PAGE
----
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Mean-while a howling Wolf, with Hunger

prest, Leap'd on the Wretch, and seiz'd him by the

Breast; Tore out his Heart, and lick'd the purple Flood; For Earth refus'd to drink the Villain's Blood.

The Test of LOVE. To a Friend who fancied himself in Love.

By Mr. AMHURST.

OFT

FT hast thou told me, Dick, in friendly

Part, That the Usurper Love has seiz’d thy Heart; But thou art young, and, like our fanguine

Race, In their full Vigour, may'st mistake thy Case ; For, trust me, Love (that Inmate of the Mind) Is very much mistaken by Mankind; For which too often is misunderstood The sudden Rage and Madness of the Blood : Thus every common Rake his Flame ap

proves, And when he's lewd and rampant, thinks

he loves,

But

But I, who in that Study am grown old, Will to my Friend such certain Marks unfold, By which a real Passion he may prove, And without which he cannot truly love.

How does this Tyrant lord it in thy Mind? What Symptoms of his Empire dost thou find ? Doft thou within perceive the growing Wound? Does thy Soul ficken, while thy Body's found ? Does in thy Thought some blooming Beauty

reign, Whose strong Idea mingles Joy with Pain? When she appears before thee, does she spread O'er thy pale, fading Cheeks a sudden Red? Press her soft Lips, or touch her lillied Hand, Does thy Heart flutter, does thy Breast expand? If but her Name is mention'd, does it fire Thy Pulses with a quick and fierce Defire? Does every Glance, like jove's vindictive

Flame,
Shoot thro’ thy Veins, and kindle all thy Frame?

From hence a real Paffion you may prove,
For he, who wants these Symptoms, does

not love.
Is to One Woman all

your

Heart inclin'd? And can she only charm your constant Mind? For her do all your Morning Wishes rise ? Does the at Night of Slumber rob your Eyes ? Musing on her, does she alone excite Your Thoughts by Day, and all your Dreams by Night ?

do not

Or does your Heart, for every Nymph you meet,
Own a new Passion, and as strongly beat?
Do in your Eyes all Women seem the same;
And each new Face expel the former Flame?

From hence a real Passion you may prove,
If
you
love more than One,

you
love.
Does Love, and only Love, invade your

Heart? Or is it stricken with a golden Dart? Does the keen Arrow from her Beauty fly, Or does her Fortune glitter in your Eye? For, in this Age, how seldom is it found, That Love alone inflicts the secret Wound? Silver and Gold are Cupid's fureft Arms, One thousand Pounds out-weighs ten thousand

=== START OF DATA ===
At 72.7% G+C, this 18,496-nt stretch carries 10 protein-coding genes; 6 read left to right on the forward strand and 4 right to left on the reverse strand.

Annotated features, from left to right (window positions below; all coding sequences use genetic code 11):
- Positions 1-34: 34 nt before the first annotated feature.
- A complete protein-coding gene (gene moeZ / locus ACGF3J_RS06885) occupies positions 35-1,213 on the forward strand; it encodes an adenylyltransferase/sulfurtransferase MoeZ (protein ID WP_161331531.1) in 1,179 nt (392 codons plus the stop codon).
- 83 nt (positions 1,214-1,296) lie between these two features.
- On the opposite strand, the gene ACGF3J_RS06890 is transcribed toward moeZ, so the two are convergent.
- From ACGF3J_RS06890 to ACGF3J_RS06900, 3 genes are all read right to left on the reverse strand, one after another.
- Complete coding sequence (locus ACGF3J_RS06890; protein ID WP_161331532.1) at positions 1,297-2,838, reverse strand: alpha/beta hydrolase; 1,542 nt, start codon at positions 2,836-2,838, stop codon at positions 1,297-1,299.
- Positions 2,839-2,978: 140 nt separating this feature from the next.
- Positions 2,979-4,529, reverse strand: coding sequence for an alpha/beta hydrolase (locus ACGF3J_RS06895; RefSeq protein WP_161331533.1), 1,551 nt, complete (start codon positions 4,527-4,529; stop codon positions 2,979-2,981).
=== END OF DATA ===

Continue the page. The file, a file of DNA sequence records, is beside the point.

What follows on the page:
Charms. But art thou sure that, in thy tender Heart, These worldly Baubles bear no sordid Part? And can'lt thou say, sincerely can'st thou say, Should adverse Fortune on thy Charmer prey, That still unchang’d, thy Paffion would re

main ? That still thou would'st abide a faithful Swain ? If, in the curst South-Sea, her All were loft, Still would her Eyes their former Conquests

boast ? And would she, dost thou think, in ev'ry State, The same Emotions in thy Soul create ?

From

From hence a real Passion you may prove,

For if you figh for Wealth, you do not love. Again, my Friend, incline thy patient Ear, (For thou hast many Questions still to hear.) This chofen Damsel, this triumphant she, Canst thou no Blemish in her Person see ? Her Temper, Shape, her Features, and her Air, (Tho' never yet was born a faultless Fair) Do they all please ? In Body or in Mind, Canst thou no Blot nor Imperfection find ? Does o'er her Skin no Mole nor Pimple rife? Or do ev'n these seem Beauties in thy Eyes?

From hence a real Passion you may prove,

For if you spy one Fault, you do not love. Do you within, a sudden Impulse feel, To dress, look forid, and appear genteel? Do you affect to strike the gazing Maid With glittering Gems, with Velvet and Bro

cade? Your snowy Wrists do Mecklin Pendants grace, And do the smartest Wigs adorn thy Face ? Do you correct your Gait, adjust your Air, And bid your Taylor take uncommon Care ? Before your Glass each Morning do you stand, And tie your Neck-cloth with a Critic's Hand?.

From hence a real Paffion you may prove,

For Dressing ever was a Mark of Love,
Do Books and worldly Cares no longer

please? Can.no Diversions give your Heart-pains Ease ?

Have

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Have Wealth and Honours lost their wonted

Charms ? And does Ambition yield to Cupid's Arms? Is your whole Frame dissolv'd, by Love in

groft, To Study, Interest, and Preferment loft ?

From hence a real Passion you may prove,

For if aught else prevails, you do not love. Do all your Thoughts, your Wishes, and

Defires, Comply with her, and burn with mutual Fires ? If she loves Balls, Affemblies, Opera's, Plays, Do they in you the fame Amusement raise? If she at Ombre loves to waste the Night, Do

you in Ombre take the same Delight ? If to the Ring her graceful Horses prance, Does your new Chariot to the Ring advance? If in the Mall she chuses to appear, Or if at Court, do you attend her there? What she commends, does your officious

Tongue Approve, and censure what she judges wrong? Are all her Loves and her Aversions thine ? In all her Joys and Sorrows dost thou join ? Art thou, my Friend, united to her Frame, Thy Heart, thy Passions, and thy Soul the

fame? From hence a real Passion you may prove, For without Sympathy you cannot love.

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